LAST week, about our teachers and World Teachers Day.
This week about another UN-created day, International Day of the Girl Child, this year on October 11, Sunday.
A bit of background here. On December 19, 2011, the UN General Assembly adopted Resolution 66/170 that declared October 11 of each year as the International Day of the Girl Child, in specific recognition of girls’ rights and the particular challenges girls the world over face. The theme this year: “My voice, our equal future.”
It cannot be helped that the first voice that comes to mind in such a discussion is that of girl child activist Greta Thunburg. It is widely recounted that in 2011, the young Greta initially learned about climate change when she was just eight and could not comprehend why there was not enough done to address it. Reportedly, she became depressed about the situation.
The 2018 book titled Scenes from the Heart speaks of her depression and how it turned into climate activism. The story is not Greta’s alone, but is too that of her family’s journey with her on the activist road. That activism began at home and developed; Greta became famous when she picketed the Swedish parliament at age 15. And the rest is history.
Closer to home, there is the history-making story of the baby girl River, child of political detainee Reina Mae Nacino, who died apart from her mother. An October 14 GMA news report states that:
“Nasino is in jail on charges of illegal possession of firearms and explosives. She calls the allegations fabricated. She spent her pregnancy at the city jail's female dormitory and gave birth to River at the Dr. Jose Fabella Memorial Hospital on July 1.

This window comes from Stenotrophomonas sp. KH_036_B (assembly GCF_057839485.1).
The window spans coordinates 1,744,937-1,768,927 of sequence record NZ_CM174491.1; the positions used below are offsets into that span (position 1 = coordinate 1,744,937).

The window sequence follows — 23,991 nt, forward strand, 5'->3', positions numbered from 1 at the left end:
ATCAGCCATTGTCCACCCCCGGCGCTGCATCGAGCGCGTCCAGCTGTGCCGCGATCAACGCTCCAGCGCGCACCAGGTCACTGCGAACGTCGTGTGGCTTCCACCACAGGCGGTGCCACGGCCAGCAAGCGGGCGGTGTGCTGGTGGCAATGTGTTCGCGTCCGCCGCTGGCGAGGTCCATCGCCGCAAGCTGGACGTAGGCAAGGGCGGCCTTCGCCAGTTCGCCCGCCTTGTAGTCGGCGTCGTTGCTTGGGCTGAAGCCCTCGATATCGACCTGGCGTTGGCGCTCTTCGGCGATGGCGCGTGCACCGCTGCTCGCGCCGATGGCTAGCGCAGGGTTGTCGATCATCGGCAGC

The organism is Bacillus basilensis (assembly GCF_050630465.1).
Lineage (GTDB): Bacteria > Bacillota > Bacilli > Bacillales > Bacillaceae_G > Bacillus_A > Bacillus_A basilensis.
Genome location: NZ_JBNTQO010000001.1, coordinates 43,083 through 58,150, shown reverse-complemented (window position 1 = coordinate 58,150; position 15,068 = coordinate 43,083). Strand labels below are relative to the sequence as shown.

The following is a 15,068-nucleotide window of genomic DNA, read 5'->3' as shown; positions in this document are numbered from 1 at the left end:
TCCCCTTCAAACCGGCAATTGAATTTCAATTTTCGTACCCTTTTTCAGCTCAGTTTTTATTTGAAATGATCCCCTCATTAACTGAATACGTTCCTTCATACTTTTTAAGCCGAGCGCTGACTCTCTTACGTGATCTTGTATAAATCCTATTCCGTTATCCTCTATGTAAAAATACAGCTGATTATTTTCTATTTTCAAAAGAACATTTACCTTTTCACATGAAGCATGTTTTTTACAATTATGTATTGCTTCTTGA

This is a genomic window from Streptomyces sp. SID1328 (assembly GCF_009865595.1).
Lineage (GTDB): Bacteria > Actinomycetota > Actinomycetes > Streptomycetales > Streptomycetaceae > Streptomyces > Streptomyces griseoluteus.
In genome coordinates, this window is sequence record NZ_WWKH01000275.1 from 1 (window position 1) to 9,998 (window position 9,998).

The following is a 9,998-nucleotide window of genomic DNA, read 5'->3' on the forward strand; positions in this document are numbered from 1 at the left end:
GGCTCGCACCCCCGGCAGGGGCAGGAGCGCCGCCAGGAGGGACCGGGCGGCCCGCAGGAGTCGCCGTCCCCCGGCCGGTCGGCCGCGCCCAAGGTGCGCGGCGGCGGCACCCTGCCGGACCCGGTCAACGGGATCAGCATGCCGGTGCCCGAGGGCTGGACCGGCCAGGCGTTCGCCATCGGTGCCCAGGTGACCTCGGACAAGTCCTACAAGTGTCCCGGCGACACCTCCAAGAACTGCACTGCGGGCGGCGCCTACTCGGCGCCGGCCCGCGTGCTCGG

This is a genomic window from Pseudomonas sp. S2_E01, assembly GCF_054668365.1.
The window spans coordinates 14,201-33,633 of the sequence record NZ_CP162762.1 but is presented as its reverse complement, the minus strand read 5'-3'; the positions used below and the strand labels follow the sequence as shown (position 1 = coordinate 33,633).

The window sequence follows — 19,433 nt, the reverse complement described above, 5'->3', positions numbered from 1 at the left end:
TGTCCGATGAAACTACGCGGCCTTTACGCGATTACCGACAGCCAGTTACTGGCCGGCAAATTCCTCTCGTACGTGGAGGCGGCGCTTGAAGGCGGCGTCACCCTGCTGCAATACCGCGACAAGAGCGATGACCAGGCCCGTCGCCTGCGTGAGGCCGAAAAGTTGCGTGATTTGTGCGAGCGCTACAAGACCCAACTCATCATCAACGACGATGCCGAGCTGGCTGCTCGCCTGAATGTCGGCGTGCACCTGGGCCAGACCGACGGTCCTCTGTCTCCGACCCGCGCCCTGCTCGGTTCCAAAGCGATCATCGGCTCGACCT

“Mother and daughter were returned to jail the following day. Weeks later, despite Nasino's motion to be with her child for the next 12 months, a judge ordered them to be separated, saying the jail has no facility for newborn babies.
“River was hospitalized in late September after showing Covid-19 symptoms but later tested negative. She succumbed to pneumonia last Friday.”
It is a sad day for the country when a baby is literally ripped from her mother’s arms by the state, and the baby dies three months later, a girl child voice silenced by death. Sadder still that the mother had to battle the courts in order to be granted leave to be at her baby’s wake and funeral. The little slip of a woman then had to be under heavy, armed guard while on leave.
Yet closer to home, another sad day even as we commemorate National Indigenous Peoples Month itself, October. In these Cordillera hills themselves, this paper reports the planned demolition of a heroes’ memorial in Bugnay, Kalinga. Reportedly, the DPWH confirmed that the memorial honoring Macliing Dulag, Pedro Dungoc, and Lumbaya Gayudan encroaches on the national road and is thus to be demolished.
We lend our support to the movement to preserve the heroes’ memorial and to climate change initiatives that favor our earth, as too do we protest the inhumane treatment of Nacino.
For our equal future.